Sécheresse et pluie, MC93-Bobigny, Paris – review

When traumatic events reach the stage or the exhibition space, there can be a fine line between remembrance and art, as the opening of the September 11 Memorial Museum in New York recently demonstrated. Ea Sola’s Sécheresse et pluie (Drought and Rain), dedicated to the memory of violence in Vietnam, raises questions of its own. Is the purpose catharsis? And if so, who experiences the fear and pity?

The first iteration of this work, created in 1995, featured Vietnamese women who were drafted as soldiers during the war against the US. Sola later reworked it for young ballet-trained dancers in Hanoi. The third and latest version, presented at the MC93, is for a younger generation of women, all between 58 and 75 today, who sang to comfort soldiers during the war.

Sécheresse is full of ghosts. When the lights dim, a crowd of figures slowly glide in from the wings, filling the stage behind gauze-like screens, images of hills obscured by clouds. The scene has a hint of the descent of the Shades in La Bayadère about it, but as they move forwards, you see that they are just a dozen women, all holding life-sized cardboard images of soldiers, women or elders.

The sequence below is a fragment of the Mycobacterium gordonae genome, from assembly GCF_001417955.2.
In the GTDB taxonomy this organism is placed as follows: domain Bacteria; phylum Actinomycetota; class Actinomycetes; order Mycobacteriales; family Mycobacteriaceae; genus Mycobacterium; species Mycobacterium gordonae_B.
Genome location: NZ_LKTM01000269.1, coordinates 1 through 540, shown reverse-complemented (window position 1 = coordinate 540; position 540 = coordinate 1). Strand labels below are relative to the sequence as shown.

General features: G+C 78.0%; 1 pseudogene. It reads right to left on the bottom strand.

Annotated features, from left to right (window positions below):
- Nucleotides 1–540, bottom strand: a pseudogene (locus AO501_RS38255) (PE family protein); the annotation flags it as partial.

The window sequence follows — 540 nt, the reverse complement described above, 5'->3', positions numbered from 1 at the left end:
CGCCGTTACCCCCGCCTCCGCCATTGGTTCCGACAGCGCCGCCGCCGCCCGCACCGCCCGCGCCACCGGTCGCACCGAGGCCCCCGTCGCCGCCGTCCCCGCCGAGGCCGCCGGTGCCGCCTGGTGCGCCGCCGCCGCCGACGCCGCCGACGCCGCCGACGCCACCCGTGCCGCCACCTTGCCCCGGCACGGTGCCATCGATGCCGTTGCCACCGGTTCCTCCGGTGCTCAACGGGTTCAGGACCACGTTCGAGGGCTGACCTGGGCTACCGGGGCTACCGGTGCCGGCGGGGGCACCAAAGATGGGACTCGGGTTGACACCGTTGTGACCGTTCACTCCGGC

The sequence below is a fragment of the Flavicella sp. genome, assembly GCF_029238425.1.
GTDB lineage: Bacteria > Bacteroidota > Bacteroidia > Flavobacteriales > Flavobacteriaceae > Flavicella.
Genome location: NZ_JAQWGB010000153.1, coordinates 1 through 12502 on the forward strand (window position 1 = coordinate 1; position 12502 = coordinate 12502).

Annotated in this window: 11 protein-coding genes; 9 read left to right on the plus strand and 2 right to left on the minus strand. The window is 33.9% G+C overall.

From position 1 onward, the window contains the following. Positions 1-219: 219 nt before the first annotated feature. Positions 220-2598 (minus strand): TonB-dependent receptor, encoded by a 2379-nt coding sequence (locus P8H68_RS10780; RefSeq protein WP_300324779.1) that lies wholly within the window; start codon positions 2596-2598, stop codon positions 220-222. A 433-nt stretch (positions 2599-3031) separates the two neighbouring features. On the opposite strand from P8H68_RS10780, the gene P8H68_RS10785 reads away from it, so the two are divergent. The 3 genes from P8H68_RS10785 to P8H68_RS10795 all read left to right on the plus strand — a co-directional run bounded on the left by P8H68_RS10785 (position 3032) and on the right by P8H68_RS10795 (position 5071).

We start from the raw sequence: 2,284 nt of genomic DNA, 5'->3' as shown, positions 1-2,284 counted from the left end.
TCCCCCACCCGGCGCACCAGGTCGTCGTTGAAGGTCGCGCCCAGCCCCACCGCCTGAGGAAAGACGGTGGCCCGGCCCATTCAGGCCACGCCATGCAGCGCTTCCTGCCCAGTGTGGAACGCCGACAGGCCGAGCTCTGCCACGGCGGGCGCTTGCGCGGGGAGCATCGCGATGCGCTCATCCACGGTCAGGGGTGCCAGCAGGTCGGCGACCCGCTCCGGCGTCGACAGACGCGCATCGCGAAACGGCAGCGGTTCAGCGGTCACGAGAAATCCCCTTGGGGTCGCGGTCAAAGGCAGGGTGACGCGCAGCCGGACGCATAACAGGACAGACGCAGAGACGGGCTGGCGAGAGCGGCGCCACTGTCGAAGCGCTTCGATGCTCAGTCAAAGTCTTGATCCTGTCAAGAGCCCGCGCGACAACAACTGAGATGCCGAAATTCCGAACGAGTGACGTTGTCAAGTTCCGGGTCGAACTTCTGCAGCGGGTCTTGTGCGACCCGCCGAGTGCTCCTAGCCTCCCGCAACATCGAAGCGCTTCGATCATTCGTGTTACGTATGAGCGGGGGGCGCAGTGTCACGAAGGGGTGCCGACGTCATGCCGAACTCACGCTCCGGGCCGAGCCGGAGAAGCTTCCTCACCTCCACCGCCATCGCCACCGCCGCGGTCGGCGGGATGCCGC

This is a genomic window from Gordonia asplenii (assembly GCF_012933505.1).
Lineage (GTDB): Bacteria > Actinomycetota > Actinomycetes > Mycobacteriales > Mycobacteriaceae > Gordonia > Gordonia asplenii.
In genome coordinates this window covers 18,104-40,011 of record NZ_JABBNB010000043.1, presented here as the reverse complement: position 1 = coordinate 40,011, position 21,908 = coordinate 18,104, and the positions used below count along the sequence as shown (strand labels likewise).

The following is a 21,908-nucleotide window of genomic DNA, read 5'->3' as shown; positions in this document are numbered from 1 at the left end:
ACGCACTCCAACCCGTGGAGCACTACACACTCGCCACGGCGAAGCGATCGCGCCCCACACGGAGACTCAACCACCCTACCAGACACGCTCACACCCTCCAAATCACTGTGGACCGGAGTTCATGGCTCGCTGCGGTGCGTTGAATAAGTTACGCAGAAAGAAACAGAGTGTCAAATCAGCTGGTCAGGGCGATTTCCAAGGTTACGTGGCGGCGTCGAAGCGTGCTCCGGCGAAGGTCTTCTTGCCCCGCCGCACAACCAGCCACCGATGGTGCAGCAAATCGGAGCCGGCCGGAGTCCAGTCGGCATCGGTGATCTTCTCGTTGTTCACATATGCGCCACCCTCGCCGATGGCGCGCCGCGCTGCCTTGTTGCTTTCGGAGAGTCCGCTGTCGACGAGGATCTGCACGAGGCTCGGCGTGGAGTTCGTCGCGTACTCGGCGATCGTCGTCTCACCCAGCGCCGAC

Musicians sit on both sides of the stage, and play slow laments, with solitary characters representing the Rain and the Sun. The powerful traditional music speaks of a culture grounded in nature, in which drought and rain are part of a natural cycle as well as wistful metaphors for the damage of war.

Sola takes a little too long to build up to the most affecting scene: 11 women gather on the woven mats and shuffle impassively on stage, back and forth, slowly adding gestures to their steps. Hints of grief and violence appear, in claw-like hands or arms tearing at the air near their hearts, and in the disturbing smiles they offer later on. One by one, they hold out small photos of people lost to the violence – and not just soldiers. The final image speaks of vivid pain rather than peace as they kneel in front of larger versions of the portraits, their backs heaving violently.

It’s a rare window on to a country France ruled for decades before the second world war, often violently, and rarely remembers nowadays, but much of Sécheresse et pluie remains slightly enigmatic. Despite the Vietnamese cast’s intensity, the result is more introspective commemoration than artwork.

The bows provided their own answer, however. Seemingly moved by the warm reception, the women on stage broke into joyous, candid smiles, waving at us before disappearing into the wings. To them the recognition matters; here, it may just be our function as the audience to provide it.


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